Friday, July 27, 2012

Play – The Olympic Effort of Early Childhood


As the 2012 Olympic Games begin, there is an excitement that cannot be matched by any other sporting event.  We will watch young athletes from all over the world come together in peace.  Years of hard work and dedication will culminate in one sprint, dive, swimming lap or gymnastics routine.  In my home, we watch the Olympics as a family.  We talk about how wonderful it is to watch people of all cultures come together peacefully.  We admire the dedication of the athletes as they worked hard to master every nuance their sport.  Every time we have these discussions, it occurs to me that I am so fortunate to work with young children.  I spend every day watching their Olympic effort to understand their world.  I watch children interact peacefully regardless of cultural origins.  I watch children do the hard work of childhood.  I watch them play.

Play is the Olympic, herculean effort of childhood.  It is through play that children lay the foundation for all future learning and social interaction.  Children sitting in a pile of blocks are solving the mysteries of spatial relationships and gathering information about weight & balance.  Children making jewelry from beads are not only honing their fine motor skills but are also experimenting with sorting and patterning.  Preschoolers playing dress up are stretching their creative boundaries while developing their storytelling skills.  A child quietly sitting and turning the pages of a book is developing early literacy skills.  The child is showing an appreciation for the written word, studying pictures and beginning to find the main idea, predict the outcome and connect separate concepts.  Those who share the book, the blocks or the beads are learning about the important social skills of sharing, cooperation and leadership.  They succeed and build their self-esteem.  The blocks fall and they learn to be persistent and try again.

There are lessons learned through play that children cannot learn anywhere else.  We have learned from cognitive theorists such as Jean Piaget that we cannot open a child’s head and pour our knowledge into it.  That is not how they learn.  Young children must be given the time and opportunity to build their own knowledge.  When they are able to interact with their world and experiment freely, they accomplish amazing feats.  Imagine how much a child who builds a complex structure has learned.  I hope you have had the opportunity to see their faces as they realize that they succeeded. 

As an early childhood professional, how do I know that they have learned?  When you take that structure down, they can build a new one.  When you talk about the beaded necklace and ask for a bracelet, they once again pattern and sequence the colors.  When you ask about the book the child sitting alone is holding, you are told something about what they are examining.  The children are not regurgitating information to simply pass a test or complete a worksheet.  They have acquired skills that they will use over and over again.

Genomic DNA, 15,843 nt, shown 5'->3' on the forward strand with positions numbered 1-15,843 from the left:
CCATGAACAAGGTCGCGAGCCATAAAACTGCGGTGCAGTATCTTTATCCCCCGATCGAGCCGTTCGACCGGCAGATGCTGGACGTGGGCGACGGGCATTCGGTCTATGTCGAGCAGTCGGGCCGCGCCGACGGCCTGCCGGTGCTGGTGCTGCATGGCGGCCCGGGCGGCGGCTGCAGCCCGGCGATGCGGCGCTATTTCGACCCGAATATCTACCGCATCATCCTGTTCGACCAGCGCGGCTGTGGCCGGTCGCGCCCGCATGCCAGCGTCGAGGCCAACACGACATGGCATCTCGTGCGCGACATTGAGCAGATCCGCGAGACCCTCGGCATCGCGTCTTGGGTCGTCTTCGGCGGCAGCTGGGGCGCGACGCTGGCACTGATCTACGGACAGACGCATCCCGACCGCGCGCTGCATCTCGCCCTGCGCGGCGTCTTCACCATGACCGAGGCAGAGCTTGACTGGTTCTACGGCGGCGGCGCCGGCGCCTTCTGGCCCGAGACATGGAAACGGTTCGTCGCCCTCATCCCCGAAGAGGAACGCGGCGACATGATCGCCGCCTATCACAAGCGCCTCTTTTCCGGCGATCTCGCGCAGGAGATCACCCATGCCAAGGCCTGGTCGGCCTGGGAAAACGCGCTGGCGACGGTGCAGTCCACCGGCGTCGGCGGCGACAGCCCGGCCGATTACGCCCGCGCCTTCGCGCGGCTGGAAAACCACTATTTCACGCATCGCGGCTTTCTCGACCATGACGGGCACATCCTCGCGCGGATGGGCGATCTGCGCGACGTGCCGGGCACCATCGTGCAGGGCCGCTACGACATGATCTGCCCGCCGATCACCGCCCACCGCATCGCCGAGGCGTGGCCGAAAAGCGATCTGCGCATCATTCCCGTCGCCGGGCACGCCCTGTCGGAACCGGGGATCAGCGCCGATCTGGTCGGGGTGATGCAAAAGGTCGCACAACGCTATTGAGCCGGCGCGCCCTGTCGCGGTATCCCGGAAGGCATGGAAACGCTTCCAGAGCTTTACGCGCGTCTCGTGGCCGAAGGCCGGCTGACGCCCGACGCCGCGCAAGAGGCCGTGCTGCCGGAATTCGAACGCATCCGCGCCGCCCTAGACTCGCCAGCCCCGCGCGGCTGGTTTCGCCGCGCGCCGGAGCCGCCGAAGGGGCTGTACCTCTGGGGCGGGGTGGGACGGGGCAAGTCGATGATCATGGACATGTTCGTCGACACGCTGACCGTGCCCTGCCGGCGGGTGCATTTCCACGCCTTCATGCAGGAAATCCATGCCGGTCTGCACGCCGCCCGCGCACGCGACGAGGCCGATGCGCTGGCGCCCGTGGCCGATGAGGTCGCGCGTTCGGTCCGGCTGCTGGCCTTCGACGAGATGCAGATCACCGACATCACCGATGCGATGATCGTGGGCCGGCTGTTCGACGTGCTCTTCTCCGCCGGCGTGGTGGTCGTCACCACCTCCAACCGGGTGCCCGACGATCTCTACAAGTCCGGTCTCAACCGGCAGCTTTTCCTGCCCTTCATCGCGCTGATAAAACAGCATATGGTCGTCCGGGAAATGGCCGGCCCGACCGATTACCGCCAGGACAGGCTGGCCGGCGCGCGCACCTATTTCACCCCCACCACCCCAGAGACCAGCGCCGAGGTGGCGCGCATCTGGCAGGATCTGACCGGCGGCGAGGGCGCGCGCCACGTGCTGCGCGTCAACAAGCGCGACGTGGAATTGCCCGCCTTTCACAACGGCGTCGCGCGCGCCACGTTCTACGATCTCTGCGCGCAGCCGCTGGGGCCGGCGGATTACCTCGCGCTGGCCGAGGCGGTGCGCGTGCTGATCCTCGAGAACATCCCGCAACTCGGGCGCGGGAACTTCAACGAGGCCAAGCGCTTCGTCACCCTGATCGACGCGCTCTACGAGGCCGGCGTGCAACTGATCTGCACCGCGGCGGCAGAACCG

I hope you will join me in ensuring that our young children are given opportunities for social and cognitive growth in an environment in which they can really learn.  Early learning does not look like children sitting at desks for 30 minutes doing worksheets.  That is not how children develop skills that they will need to succeed in years to come.  Early learning looks like children playing in the dramatic play costumes and pretend kitchens.   Early learning looks like boys and girls working together to create a tall tower or the longest train track.  Early learning looks like children looking at books and creating stories after they have spent time at a sand table or finger painting. 
Parents and educators needs to work together to make sure that play does not disappear.  We want to watch young children accomplish the efforts intended at that age – successful socialization, development of independence and a foundation that will support all future learning.  When young children solve the puzzles of their world, they smile as proudly as any Olympic athlete. 


Copyright 2012 © Cindy Terebush
All Rights Reserved
Please do not sell, post, curate, publish, or distribute all or any part of this article without author's permission.   You are invited, however, to share a link to this post on your webpage, Facebook, Pinterest, Twitter, and other social networking sites.

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Friday, July 13, 2012

Children Can Hear You!


For some reason, adults forget that children can hear us. Adults tend to think that when they whisper or speak to another adult in the room, children will not listen.   In one of my less stellar moments as a preschool director, a clown yelled at me.  That’s right – reprimanded by a comic child’s entertainer.  I invited parents to see a show at our summer camp program.  The parents sat in the back of the room and whispered to each other.  The clown walked over to me to strongly point out that they were disruptive.  The clown was right.  The children were trying to quietly watch while the adults seemed to think that the children couldn’t hear them.  The children kept turning around because their attention was clearly divided.   I tell that true tale every time I invite parents to an activity in the Early Learning Center.  They laugh because they recognize themselves – they whisper at children’s activities as if the children cannot hear them.

The false perception that children will not listen when we whisper or when we speak to other adults can have a great impact on them.  Children take their cues from the adults around them.  We have a choice.  We can use our words to build or destroy their confidence, sense of security and self-esteem.